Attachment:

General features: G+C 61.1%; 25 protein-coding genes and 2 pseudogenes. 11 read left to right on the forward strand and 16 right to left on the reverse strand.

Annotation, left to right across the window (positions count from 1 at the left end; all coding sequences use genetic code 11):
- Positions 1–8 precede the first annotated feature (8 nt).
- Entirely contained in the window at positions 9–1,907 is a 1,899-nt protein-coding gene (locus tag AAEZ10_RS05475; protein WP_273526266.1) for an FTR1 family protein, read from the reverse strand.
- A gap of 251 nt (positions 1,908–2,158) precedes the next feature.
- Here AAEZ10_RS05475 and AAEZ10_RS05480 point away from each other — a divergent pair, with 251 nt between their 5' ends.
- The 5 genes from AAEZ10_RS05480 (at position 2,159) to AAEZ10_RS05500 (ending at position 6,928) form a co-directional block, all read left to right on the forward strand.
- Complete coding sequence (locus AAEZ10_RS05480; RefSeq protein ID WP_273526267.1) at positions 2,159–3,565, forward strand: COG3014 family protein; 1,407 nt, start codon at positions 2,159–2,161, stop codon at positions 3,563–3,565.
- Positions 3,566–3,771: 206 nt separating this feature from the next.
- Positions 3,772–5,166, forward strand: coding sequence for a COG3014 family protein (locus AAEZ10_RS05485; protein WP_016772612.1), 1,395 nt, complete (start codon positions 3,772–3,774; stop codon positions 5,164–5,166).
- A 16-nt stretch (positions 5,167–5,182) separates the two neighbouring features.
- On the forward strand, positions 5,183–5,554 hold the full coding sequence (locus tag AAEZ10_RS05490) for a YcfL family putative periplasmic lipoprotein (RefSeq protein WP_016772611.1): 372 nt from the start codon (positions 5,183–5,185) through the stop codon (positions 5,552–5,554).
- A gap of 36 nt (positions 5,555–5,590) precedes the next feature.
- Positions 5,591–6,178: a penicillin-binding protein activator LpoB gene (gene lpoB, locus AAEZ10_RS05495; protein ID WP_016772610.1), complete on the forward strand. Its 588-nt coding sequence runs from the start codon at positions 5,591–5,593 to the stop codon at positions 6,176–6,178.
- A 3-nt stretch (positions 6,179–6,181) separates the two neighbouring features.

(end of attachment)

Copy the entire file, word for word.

General features: G+C 61.1%; 25 protein-coding genes and 2 pseudogenes. 11 read left to right on the forward strand and 16 right to left on the reverse strand.

Annotation, left to right across the window (positions count from 1 at the left end; all coding sequences use genetic code 11):
- Positions 1–8 precede the first annotated feature (8 nt).
- Entirely contained in the window at positions 9–1,907 is a 1,899-nt protein-coding gene (locus tag AAEZ10_RS05475; protein WP_273526266.1) for an FTR1 family protein, read from the reverse strand.
- A gap of 251 nt (positions 1,908–2,158) precedes the next feature.
- Here AAEZ10_RS05475 and AAEZ10_RS05480 point away from each other — a divergent pair, with 251 nt between their 5' ends.
- The 5 genes from AAEZ10_RS05480 (at position 2,159) to AAEZ10_RS05500 (ending at position 6,928) form a co-directional block, all read left to right on the forward strand.
- Complete coding sequence (locus AAEZ10_RS05480; RefSeq protein ID WP_273526267.1) at positions 2,159–3,565, forward strand: COG3014 family protein; 1,407 nt, start codon at positions 2,159–2,161, stop codon at positions 3,563–3,565.
- Positions 3,566–3,771: 206 nt separating this feature from the next.
- Positions 3,772–5,166, forward strand: coding sequence for a COG3014 family protein (locus AAEZ10_RS05485; protein WP_016772612.1), 1,395 nt, complete (start codon positions 3,772–3,774; stop codon positions 5,164–5,166).
- A 16-nt stretch (positions 5,167–5,182) separates the two neighbouring features.
- On the forward strand, positions 5,183–5,554 hold the full coding sequence (locus tag AAEZ10_RS05490) for a YcfL family putative periplasmic lipoprotein (RefSeq protein WP_016772611.1): 372 nt from the start codon (positions 5,183–5,185) through the stop codon (positions 5,552–5,554).
- A gap of 36 nt (positions 5,555–5,590) precedes the next feature.
- Positions 5,591–6,178: a penicillin-binding protein activator LpoB gene (gene lpoB, locus AAEZ10_RS05495; protein ID WP_016772610.1), complete on the forward strand. Its 588-nt coding sequence runs from the start codon at positions 5,591–5,593 to the stop codon at positions 6,176–6,178.
- A 3-nt stretch (positions 6,179–6,181) separates the two neighbouring features.